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What you need to know about travel to Cuba following recent policy updates

On June 5, the U.S. government enacted new regulations on travel to Cuba, which in the words of TravelPulse “effectively end people-to-people tours that are the easiest way for Americans to currently visit the country.” They also ban passage by cruise ship to Cuba. But “while the Trump Administration has definitely made travel to Cuba more confusing for both suppliers and consumers, the administration has yet to eliminate the right to visit the country—at least for now.”

The first thing to note is that if you paid for all or part of a trip to Cuba prior to June 5, and your trip falls under the people-to-people category or is a cruise, your trip to Cuba will likely not be affected. You should check with your travel provider to be sure of what’s next for your trip, but in general already-booked travelers and arrangements are being grandfathered in.

A second TravelPulse story, meanwhile, focuses on another, larger point: You can still travel to Cuba as an American citizen if your visit qualifies as one of the approved categories listed here. The people-to-people category is now missing, but the second-most-used category, “Support for the Cuban people,” is still supported. You can read about what that means in official terms here, but it’s more important to recognize that tour operators will, for now, still be able to get you to Cuba. (It still makes sense to go with an operator that can get you your travel license and ensure you’re traveling legally.)

That said, the removal of the people-to-people category means that the experiences operators can offer in Cuba will change. As a result of the new Cuba travel policy, “some of the advantages of the more relaxed people-to-people experiences are now no longer available for travelers to Cuba. Visitors from the U.S. cannot stay in big hotels, they can’t eat at government-owned restaurants, etc.” Depending on your preferred style of travel, this may not be a bad thing. Citing “Support for the Cuban people,” your operator may book you for a stay in a privately owned home instead of a big hotel, or for a grilled lobster dinner at a paladar instead of something blander at a government-run restaurant.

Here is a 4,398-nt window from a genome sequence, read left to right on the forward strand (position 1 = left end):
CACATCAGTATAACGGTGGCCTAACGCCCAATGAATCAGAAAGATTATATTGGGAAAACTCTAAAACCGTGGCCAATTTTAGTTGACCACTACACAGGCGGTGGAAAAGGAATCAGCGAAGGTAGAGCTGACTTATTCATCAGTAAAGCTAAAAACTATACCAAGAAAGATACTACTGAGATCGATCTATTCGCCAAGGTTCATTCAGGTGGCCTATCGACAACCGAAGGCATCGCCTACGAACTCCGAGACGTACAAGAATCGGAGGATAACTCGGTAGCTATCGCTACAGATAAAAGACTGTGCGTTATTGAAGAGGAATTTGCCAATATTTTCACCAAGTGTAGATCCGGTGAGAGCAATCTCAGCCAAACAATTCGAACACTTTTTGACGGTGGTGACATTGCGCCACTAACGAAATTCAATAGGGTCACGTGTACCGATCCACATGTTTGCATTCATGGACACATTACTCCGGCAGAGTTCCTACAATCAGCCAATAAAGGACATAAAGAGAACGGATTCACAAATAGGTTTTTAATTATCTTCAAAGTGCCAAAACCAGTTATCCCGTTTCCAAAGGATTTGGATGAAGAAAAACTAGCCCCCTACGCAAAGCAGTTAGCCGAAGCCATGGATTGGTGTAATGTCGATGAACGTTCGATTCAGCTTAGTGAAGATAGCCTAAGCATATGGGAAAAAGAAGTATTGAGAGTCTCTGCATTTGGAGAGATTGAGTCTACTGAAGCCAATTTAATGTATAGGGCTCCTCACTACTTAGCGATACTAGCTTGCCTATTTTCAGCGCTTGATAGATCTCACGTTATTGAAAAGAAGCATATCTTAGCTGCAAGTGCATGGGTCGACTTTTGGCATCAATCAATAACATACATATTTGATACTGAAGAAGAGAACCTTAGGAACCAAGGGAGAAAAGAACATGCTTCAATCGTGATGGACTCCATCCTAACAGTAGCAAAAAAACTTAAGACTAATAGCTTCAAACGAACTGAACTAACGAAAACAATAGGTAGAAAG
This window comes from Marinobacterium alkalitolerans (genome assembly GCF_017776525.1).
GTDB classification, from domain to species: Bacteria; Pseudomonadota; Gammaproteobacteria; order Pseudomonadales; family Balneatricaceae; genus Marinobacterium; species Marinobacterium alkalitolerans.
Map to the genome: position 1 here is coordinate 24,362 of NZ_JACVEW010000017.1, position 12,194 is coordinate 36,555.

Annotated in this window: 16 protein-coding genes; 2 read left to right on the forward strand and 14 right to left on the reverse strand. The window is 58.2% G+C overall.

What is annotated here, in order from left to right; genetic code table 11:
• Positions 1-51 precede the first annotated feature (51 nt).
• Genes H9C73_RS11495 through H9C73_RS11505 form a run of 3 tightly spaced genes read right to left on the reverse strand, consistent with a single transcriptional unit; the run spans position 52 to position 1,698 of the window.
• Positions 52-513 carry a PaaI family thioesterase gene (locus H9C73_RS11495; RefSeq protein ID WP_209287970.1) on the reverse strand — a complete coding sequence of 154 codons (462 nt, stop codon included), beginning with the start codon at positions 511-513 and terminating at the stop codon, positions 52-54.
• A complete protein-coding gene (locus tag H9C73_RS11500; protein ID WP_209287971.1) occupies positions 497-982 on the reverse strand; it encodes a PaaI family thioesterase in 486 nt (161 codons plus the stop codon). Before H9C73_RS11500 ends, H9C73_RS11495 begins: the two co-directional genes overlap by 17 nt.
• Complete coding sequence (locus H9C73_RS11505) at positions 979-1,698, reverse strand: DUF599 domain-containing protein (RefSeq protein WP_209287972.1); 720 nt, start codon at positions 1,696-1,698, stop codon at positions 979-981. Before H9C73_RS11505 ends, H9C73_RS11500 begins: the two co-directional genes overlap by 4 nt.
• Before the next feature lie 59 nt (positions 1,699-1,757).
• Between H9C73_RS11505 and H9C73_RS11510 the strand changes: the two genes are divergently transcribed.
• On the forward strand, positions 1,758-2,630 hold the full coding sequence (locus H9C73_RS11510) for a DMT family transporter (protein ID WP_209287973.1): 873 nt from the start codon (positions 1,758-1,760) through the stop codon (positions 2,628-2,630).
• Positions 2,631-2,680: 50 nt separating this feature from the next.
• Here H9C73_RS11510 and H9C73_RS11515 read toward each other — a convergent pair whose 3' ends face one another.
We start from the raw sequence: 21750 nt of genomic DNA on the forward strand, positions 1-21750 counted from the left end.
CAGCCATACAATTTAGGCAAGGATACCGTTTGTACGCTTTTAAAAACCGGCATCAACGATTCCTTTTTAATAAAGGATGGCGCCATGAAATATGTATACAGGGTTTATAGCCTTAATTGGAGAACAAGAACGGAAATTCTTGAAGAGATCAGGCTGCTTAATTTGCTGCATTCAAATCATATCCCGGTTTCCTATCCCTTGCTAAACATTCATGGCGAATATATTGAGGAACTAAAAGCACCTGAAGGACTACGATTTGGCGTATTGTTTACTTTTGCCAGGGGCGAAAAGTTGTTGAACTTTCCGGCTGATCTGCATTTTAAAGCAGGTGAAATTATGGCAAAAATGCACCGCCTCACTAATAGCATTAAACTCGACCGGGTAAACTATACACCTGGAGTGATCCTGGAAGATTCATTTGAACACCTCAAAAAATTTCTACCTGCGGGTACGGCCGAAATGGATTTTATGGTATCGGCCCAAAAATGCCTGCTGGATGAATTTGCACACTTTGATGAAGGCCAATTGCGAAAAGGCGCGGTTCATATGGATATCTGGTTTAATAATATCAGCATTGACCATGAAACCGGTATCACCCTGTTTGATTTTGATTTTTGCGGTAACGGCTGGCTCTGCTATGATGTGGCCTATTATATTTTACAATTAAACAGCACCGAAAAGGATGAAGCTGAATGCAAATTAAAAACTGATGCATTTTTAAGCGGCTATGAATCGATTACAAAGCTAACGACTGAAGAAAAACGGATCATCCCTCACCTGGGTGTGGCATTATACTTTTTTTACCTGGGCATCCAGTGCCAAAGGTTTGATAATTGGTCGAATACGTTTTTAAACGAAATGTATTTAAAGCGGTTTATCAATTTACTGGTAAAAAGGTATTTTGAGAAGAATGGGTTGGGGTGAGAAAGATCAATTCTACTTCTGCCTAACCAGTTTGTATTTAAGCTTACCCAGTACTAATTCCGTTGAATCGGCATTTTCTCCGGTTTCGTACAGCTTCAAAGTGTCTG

The U.S. Tour Operators Association (USTOA) has stated that the “new regulations are counter to [its] core belief in freedom of travel for Americans,” and that it will be advocating for a reverse of the policy changes. For now, know that you can still travel to Cuba.

More: Here’s a Q&A on the changes from the Department of the Treasury.

Related: 10 Things to Know About Travel to Cuba



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